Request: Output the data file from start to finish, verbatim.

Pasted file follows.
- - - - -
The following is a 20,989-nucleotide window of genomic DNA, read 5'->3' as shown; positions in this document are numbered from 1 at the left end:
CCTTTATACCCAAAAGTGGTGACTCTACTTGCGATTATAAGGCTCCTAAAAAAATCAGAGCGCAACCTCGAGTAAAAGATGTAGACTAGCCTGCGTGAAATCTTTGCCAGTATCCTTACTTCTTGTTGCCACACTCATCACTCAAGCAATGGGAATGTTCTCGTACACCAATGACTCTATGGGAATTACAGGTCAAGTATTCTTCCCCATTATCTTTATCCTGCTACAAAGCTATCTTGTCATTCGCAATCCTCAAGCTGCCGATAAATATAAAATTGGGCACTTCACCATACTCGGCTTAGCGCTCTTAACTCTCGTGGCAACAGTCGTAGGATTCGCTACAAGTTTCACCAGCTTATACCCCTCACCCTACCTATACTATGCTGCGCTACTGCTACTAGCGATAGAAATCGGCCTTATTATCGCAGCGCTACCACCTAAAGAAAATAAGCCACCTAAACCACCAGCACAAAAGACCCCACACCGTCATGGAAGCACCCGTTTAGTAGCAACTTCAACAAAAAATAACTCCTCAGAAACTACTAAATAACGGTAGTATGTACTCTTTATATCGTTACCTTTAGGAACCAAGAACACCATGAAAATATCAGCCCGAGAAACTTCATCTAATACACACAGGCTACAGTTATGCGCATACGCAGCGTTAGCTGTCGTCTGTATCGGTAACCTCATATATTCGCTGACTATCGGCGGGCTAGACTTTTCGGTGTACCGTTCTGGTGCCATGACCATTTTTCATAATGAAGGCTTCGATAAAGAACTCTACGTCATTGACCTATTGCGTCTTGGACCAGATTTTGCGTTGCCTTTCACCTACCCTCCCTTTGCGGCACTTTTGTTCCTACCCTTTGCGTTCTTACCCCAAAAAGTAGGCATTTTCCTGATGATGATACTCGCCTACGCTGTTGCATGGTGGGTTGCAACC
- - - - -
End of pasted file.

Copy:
The following is a 20,989-nucleotide window of genomic DNA, read 5'->3' as shown; positions in this document are numbered from 1 at the left end:
CCTTTATACCCAAAAGTGGTGACTCTACTTGCGATTATAAGGCTCCTAAAAAAATCAGAGCGCAACCTCGAGTAAAAGATGTAGACTAGCCTGCGTGAAATCTTTGCCAGTATCCTTACTTCTTGTTGCCACACTCATCACTCAAGCAATGGGAATGTTCTCGTACACCAATGACTCTATGGGAATTACAGGTCAAGTATTCTTCCCCATTATCTTTATCCTGCTACAAAGCTATCTTGTCATTCGCAATCCTCAAGCTGCCGATAAATATAAAATTGGGCACTTCACCATACTCGGCTTAGCGCTCTTAACTCTCGTGGCAACAGTCGTAGGATTCGCTACAAGTTTCACCAGCTTATACCCCTCACCCTACCTATACTATGCTGCGCTACTGCTACTAGCGATAGAAATCGGCCTTATTATCGCAGCGCTACCACCTAAAGAAAATAAGCCACCTAAACCACCAGCACAAAAGACCCCACACCGTCATGGAAGCACCCGTTTAGTAGCAACTTCAACAAAAAATAACTCCTCAGAAACTACTAAATAACGGTAGTATGTACTCTTTATATCGTTACCTTTAGGAACCAAGAACACCATGAAAATATCAGCCCGAGAAACTTCATCTAATACACACAGGCTACAGTTATGCGCATACGCAGCGTTAGCTGTCGTCTGTATCGGTAACCTCATATATTCGCTGACTATCGGCGGGCTAGACTTTTCGGTGTACCGTTCTGGTGCCATGACCATTTTTCATAATGAAGGCTTCGATAAAGAACTCTACGTCATTGACCTATTGCGTCTTGGACCAGATTTTGCGTTGCCTTTCACCTACCCTCCCTTTGCGGCACTTTTGTTCCTACCCTTTGCGTTCTTACCCCAAAAAGTAGGCATTTTCCTGATGATGATACTCGCCTACGCTGTTGCATGGTGGGTTGCAACC